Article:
- Place the sugar and water in a heavy-bottomed pan and stir, you will get a thick sludge-like mix.
- Place the saucepan on medium-low heat and leave it to dissolve. Don't stir it yet.
- After a couple of minutes, squeeze the lemon juice all over and give it a stir. The lemon juice will help to prevent crystallisation, and which is what the cream of tartar in old recipes is for. Besides reacting with the sodium bicarb to aid rise.
- Lower the heat (to low) and leave the sugar to brown. You are going for a deep, golden brown. There is no need to stir.This step is to allow us to get that caramel flavour and dark colour synonymous with kek kukus. But you don't want the sugar burnt. To some extent, the darker the caramel, the darker your cake. But don't leave it to be too brown, as it'll get bitter, which means your cake will be bitter.
- Add the butter and stir to melt and mix. Cutting the butter in a few pieces will make this step quicker. I am always too lazy for that!
- Now add the mixed fruit (along with any leftover liquid, tea or alcohol), and stir well. Turn the heat up to medium and bring back to a simmer. Leave it to bubble gently for 2 minutes. Then, take it off the heat and leave to cool to room temperature.1 hour should do in cool climates. If you're in the tropics, place it somewhere cool, but not your fridge.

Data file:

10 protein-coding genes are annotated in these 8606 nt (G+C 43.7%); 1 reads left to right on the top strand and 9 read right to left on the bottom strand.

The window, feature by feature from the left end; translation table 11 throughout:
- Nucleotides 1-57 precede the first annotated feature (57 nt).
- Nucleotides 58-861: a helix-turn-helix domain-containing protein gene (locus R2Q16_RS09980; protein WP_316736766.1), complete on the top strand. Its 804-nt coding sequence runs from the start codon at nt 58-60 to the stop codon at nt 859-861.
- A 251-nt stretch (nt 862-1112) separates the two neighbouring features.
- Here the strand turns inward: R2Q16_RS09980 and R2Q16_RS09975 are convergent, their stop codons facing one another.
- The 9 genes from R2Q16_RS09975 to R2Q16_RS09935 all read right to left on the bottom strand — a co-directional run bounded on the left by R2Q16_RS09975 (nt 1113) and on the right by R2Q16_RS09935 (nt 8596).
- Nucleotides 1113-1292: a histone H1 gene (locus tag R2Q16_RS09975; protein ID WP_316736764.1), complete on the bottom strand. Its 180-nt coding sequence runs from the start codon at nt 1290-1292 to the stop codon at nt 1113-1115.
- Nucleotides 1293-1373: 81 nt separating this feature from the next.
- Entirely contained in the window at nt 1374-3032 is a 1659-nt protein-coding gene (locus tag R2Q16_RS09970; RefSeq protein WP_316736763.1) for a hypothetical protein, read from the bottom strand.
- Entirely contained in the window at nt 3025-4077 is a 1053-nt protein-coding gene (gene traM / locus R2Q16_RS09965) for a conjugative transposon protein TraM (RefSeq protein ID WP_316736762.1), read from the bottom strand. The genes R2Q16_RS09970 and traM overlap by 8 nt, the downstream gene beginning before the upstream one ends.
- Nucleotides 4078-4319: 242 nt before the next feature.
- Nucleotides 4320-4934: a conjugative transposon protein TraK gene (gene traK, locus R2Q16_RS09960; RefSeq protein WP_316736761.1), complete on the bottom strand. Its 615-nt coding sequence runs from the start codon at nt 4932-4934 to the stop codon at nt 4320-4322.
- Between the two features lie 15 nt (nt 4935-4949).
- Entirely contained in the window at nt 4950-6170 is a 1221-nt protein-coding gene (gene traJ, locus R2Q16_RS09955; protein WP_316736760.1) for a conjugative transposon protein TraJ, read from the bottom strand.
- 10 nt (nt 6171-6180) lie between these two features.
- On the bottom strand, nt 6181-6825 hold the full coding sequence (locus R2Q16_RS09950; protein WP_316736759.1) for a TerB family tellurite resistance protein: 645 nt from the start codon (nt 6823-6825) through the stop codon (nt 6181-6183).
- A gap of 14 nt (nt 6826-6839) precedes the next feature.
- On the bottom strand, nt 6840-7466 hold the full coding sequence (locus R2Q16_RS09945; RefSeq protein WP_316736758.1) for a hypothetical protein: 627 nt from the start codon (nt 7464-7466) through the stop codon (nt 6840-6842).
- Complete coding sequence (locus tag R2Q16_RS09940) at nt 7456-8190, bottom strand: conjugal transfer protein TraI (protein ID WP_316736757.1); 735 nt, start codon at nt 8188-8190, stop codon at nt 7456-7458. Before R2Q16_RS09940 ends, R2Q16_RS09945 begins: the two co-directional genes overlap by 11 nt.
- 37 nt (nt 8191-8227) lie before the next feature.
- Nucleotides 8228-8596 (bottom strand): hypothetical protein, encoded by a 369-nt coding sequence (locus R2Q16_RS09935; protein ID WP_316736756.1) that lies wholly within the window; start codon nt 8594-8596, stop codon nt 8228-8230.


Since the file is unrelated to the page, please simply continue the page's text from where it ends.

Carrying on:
Let's get Steaming
- At the end of the hour, fill the base of your steamer to its maximum point and place on the stove on high heat, as you get the cake ready to steam. Check it after 7-10 minutes. Once it's boiling, reduce the heat to low or medium-low to ensure the water is steaming away steadily.
- Grease, line and grease a 20cm (8") cake pan. The first grease allows the liner to stick to the pan. The second grease is to allow your cake to come off easily, whether your liner is stick proof or no! Call it insurance.
- Beat the eggs with a beater on medium speed for 20 seconds.
- Pour the eggs into the cooled sugar/fruit mix and stir with a wooden spoon to mix thoroughly. So you don't want a mix that's too warm, as your eggs will scramble. This is why we want the mix to be at room temperature, or at the very least, lukewarm.
- Stir in the vanilla, followed by the flour mix (which would have the mixed spice and sodium bicarb in). Mix everything up well, using a wooden spoon.
- Pour the cake mix into your prepared tin, leaving a good inch at the top. Cover it with a layer of foil. Steam for 4 hours. Check with a cake tester to see that it's done. It should be.Top up the steamer, as necessary, with boiling water. Don't let it go dry.
- Cool the cake completely on a wire rack, in its pan. Can be enjoyed immediately, but is better the next day. Even more so after 2 days as the flavours develop and the cake gets more moist.To store, take it out of the pan, and wrap with clingfilm, then a foil, and leave somewhere cool.
This post contains affiliate links. Any purchases made by clicking them may earn me a small commission.😉